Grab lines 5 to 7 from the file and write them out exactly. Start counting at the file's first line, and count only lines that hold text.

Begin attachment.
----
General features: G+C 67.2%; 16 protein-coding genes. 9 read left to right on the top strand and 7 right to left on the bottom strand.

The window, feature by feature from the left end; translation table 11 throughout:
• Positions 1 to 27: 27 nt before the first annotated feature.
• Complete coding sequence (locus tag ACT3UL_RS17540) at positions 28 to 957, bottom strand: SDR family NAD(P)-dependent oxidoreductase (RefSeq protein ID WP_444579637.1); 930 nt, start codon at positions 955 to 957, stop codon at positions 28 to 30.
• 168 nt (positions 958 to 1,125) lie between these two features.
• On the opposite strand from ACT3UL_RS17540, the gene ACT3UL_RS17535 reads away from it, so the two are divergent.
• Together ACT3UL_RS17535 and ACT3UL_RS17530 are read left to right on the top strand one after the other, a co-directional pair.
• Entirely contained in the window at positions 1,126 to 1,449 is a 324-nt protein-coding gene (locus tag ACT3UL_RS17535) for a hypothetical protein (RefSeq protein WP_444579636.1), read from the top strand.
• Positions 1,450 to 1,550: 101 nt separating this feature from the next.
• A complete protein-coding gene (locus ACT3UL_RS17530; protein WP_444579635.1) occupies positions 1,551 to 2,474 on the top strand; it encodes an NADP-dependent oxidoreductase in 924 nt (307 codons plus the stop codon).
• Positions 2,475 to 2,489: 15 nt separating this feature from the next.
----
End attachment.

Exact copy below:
• 168 nt (positions 958 to 1,125) lie between these two features.
• On the opposite strand from ACT3UL_RS17540, the gene ACT3UL_RS17535 reads away from it, so the two are divergent.
• Together ACT3UL_RS17535 and ACT3UL_RS17530 are read left to right on the top strand one after the other, a co-directional pair.